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BioMed Research International
Volume 2013 (2013), Article ID 349526, 7 pages
http://dx.doi.org/10.1155/2013/349526
Review Article

Use of Photodynamic Therapy for Treatment of Actinic Keratoses in Organ Transplant Recipients

1St Thomas’ Hospital, Westminster Bridge Road, London SE1 7EH, UK
2The Dermatology Centre, Manchester Academic Health Science Centre, University of Manchester, Salford Royal NHS Foundation Trust, Manchester M6 8HD, UK

Received 27 June 2012; Accepted 5 September 2012

Academic Editor: Mark Berneburg

Copyright © 2013 Christina Wlodek et al. This is an open access article distributed under the Creative Commons Attribution License, which permits unrestricted use, distribution, and reproduction in any medium, provided the original work is properly cited.

Abstract

Solid organ transplant recipients are predisposed to actinic keratoses (AK) and nonmelanoma skin cancers, owing to the lifelong immunosuppression required. Today, increasing numbers of organ transplants are being performed and organ transplant recipients (OTRs) are surviving much longer. Photodynamic therapy (PDT) is proving a highly effective treatment modality for AK amongst this susceptible group of patients. Following an overview of the pathogenesis of AK amongst OTRs, the authors review current safety and efficacy data and how this relates to the role of PDT for the treatment of AK in OTRs.

1. Introduction

Actinic keratoses (AK), also known as solar keratoses, are the commonest premalignant dermatological pathology, clinically manifest as hyperkeratotic papules and plaques with an erythematous base and superficial scale with histology demonstrating intraepidermal proliferation of atypical keratinocytes [1]. In addition to cumulative ultraviolet (UV) radiation exposure, particularly UVB, which is the main risk factor for development of AK and nonmelanoma skin cancer (NMSC) in the general population, susceptibility in organ transplant recipients (OTRs) is significantly increased by long-term exposure to immunosuppressive medications.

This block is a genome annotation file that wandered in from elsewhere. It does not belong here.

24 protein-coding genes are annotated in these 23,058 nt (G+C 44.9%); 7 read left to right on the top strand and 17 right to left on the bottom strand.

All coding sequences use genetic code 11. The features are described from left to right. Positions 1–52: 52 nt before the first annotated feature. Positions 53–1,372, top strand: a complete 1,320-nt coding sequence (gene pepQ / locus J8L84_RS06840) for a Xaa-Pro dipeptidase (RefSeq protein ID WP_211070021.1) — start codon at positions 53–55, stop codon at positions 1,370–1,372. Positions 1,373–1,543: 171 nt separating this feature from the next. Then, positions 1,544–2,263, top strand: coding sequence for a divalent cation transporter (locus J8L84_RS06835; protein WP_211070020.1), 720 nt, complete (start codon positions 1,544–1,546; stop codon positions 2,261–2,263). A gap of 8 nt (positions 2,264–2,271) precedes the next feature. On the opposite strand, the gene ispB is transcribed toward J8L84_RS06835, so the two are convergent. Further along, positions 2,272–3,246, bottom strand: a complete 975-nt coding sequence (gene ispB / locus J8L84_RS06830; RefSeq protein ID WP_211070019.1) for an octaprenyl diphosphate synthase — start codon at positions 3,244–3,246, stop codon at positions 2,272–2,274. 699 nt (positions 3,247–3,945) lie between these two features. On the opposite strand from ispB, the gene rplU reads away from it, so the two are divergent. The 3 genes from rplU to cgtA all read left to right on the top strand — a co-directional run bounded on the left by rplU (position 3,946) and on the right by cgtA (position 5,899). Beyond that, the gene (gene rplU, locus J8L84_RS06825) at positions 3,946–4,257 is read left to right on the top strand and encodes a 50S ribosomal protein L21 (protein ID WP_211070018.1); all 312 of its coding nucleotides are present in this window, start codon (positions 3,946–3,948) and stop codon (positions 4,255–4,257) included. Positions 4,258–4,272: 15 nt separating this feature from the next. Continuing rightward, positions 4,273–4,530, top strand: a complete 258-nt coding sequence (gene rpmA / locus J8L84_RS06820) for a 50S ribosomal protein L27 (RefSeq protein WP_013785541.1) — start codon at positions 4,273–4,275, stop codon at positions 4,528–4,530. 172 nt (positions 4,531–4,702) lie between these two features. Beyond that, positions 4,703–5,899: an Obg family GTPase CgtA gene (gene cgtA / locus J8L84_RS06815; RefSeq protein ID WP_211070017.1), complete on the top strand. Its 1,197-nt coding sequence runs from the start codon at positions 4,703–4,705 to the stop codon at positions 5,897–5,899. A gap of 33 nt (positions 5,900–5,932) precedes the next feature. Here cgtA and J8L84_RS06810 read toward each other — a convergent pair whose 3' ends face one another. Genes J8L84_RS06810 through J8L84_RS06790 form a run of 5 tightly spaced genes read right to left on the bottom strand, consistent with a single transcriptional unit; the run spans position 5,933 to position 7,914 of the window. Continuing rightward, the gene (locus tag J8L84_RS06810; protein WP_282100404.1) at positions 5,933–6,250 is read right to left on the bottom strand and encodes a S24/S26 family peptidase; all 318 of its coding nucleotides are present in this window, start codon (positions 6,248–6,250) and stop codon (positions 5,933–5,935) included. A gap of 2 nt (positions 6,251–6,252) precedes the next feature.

2. Burden of NMSC in Transplant Patients

Precancerous lesions, including AK and Bowen’s disease, are more common in transplant recipients affecting up to 40% within 5 years of transplantation [2]. Furthermore, organ transplant recipients have shown between a 65 and 250-fold increased risk of developing squamous cell carcinoma (SCC) and a 10-fold increased risk of developing basal cell carcinoma (BCC) [35].

Skin malignancy is the leading cause of mortality in this group of immunosuppressed patients. The average time for developing SCC is less than 9 years after transplant [6, 7]. These lesions tend to be more aggressive with an increased propensity for recurrence and metastasis despite treatment [5, 6, 8, 9]. Moreover, these patients are prone to developing multiple NMSCs with a 5-year cumulative risk of approximately 70% [10, 11].

Several changes in transplantation trends are responsible for the increasing burden of NMSC observed in these patients. Firstly, the number of transplant procedures continues to increase, partly attributable to the ageing population. With better surgical techniques and more effective immunosuppressive regimes and medical management, recipients are surviving longer [12] and patients are being transplanted at an older age.